Posted June 11, 2018
This is day 1 of the Kansas Wheat Harvest Reports, brought to you by the Kansas Wheat Commission, Kansas Association of Wheat Growers and the Kansas Grain and Feed Association.
Kansas wheat harvest really got rolling over the hot, dry weekend. Combines can be seen cutting across the state from south central Kansas through the central corridor. Reports of harvest span as far west as Meade County and as far north as Mitchell County; however, most of these areas are just getting started.
Steve Inslee at OK Coop Grain Co. in Kiowa, Kansas, reports that harvest has been quick and will be wrapped up by the end of the week in the area if the hot, dry weather continues. Test cutting began last Monday, and a few rains last week kept farmers out of the fields, but everybody in the area is running now. He estimates that his area is averaging about 25 bushels per acre, “not near what anybody would like,” but quality is good. Test weights are averaging 60 pounds per bushel and protein is above average.
Mike Morlan from Progressive Ag Coop in Sumner and Harper counties, reports that they received some rain on Thursday of last week, so harvest really began on Friday. He estimates that the area is about halfway done with harvest and if it stays hot and dry they will be wrapped up in a week to 10 days. However, they are expecting a rain overnight which could slow things down. Acres in the area are reduced from average, so he says harvest is “not going to take long.” He reports that in Harper County, yields are averaging 25 bushels per acre, but in Sumner County they are about 35 bushels per acre. He says test weights are good, averaging a little over 60 pounds, and protein is average to slightly above average.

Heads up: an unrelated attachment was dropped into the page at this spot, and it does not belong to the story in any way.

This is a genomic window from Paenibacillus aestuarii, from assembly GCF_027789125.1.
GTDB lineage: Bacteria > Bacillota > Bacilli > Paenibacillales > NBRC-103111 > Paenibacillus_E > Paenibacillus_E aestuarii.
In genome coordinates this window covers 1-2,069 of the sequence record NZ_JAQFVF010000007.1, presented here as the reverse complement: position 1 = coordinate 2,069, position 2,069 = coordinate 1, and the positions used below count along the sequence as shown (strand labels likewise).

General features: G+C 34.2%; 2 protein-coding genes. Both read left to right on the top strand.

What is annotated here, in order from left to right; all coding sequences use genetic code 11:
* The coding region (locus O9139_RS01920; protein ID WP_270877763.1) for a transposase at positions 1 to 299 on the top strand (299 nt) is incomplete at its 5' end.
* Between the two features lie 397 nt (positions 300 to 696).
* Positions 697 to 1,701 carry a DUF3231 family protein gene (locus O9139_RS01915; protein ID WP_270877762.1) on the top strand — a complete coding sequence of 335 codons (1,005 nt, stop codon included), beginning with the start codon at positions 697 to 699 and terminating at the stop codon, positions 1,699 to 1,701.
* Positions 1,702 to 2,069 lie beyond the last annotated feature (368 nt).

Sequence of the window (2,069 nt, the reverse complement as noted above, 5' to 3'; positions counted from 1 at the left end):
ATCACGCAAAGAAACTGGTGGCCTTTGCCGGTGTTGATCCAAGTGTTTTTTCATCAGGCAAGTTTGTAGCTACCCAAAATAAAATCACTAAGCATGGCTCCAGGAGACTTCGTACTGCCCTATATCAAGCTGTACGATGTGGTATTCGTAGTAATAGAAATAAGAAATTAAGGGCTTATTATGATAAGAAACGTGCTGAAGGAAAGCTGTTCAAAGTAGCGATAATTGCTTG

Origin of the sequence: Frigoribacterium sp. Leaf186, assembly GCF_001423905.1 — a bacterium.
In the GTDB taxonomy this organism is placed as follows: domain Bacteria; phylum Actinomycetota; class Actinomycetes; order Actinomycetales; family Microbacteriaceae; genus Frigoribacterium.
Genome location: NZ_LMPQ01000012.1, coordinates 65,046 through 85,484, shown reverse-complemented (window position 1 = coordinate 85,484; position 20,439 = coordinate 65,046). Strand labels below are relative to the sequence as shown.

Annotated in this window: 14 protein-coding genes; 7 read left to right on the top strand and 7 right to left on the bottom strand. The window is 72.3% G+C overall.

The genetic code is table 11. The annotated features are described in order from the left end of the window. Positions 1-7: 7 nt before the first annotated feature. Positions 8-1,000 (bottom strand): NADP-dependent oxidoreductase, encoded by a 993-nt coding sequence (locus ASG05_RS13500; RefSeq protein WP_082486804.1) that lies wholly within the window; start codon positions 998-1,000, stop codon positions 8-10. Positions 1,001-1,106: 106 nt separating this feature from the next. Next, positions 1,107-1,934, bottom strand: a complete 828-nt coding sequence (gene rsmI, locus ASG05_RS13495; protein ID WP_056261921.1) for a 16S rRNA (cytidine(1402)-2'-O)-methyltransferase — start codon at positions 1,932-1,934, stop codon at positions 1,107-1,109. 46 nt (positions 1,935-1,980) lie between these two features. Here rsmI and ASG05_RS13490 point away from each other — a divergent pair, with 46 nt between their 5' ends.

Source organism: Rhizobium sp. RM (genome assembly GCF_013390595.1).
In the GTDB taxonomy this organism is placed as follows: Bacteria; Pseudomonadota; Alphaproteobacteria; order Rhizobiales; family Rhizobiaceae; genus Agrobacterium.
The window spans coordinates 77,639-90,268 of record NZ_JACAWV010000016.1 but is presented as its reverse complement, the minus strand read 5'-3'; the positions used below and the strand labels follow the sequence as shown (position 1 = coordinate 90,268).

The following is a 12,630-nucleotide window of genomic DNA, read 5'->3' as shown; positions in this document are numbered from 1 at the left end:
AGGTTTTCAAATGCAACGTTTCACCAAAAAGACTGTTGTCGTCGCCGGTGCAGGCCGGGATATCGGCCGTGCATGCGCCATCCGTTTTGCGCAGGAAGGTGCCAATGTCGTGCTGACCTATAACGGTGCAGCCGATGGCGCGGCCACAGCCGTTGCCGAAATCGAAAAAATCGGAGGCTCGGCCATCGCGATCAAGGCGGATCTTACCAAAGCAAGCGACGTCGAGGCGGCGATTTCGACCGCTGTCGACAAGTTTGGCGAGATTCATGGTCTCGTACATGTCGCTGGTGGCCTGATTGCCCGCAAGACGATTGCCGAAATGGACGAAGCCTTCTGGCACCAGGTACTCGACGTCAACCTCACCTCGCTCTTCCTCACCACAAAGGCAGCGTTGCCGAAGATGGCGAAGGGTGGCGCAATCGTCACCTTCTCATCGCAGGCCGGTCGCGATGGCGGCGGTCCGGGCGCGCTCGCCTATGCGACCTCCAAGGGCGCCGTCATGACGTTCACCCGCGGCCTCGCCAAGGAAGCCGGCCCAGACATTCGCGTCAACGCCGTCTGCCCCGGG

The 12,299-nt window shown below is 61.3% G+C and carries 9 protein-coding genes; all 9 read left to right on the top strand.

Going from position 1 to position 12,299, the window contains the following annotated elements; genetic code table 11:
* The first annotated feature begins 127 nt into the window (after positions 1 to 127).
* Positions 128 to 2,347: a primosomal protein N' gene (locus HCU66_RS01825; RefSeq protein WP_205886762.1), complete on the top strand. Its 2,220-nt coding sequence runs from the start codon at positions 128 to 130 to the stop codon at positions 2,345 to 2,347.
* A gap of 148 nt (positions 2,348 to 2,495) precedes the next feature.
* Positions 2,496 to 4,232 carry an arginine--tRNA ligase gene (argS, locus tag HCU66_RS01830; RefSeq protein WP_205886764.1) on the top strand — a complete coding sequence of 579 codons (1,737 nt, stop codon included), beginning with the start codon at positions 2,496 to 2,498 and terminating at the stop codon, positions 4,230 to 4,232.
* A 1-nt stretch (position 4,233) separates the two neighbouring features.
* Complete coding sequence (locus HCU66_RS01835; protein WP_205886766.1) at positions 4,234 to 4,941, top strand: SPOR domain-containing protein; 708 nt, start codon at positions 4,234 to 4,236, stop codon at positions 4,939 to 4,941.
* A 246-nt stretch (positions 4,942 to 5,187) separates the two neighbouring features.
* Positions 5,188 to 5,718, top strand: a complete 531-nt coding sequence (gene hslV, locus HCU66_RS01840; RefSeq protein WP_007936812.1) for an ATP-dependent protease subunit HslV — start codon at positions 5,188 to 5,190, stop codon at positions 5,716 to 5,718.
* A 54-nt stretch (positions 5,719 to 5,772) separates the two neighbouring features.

Scott Van Allen, who farms in Sumner County, reports that his harvest began on Saturday. Wheat in his area is short, with grass and weeds under the canopy. He says test weights have been good, ranging from 58-61 pounds, and yields so far are average, even a little better than he was expecting, averaging in the low 40s.
The 2018 Harvest Report is brought to you by the Kansas Wheat Commission, Kansas Association of Wheat Growers and the Kansas Grain and Feed Association. To follow along with harvest updates on Twitter, use #wheatharvest18.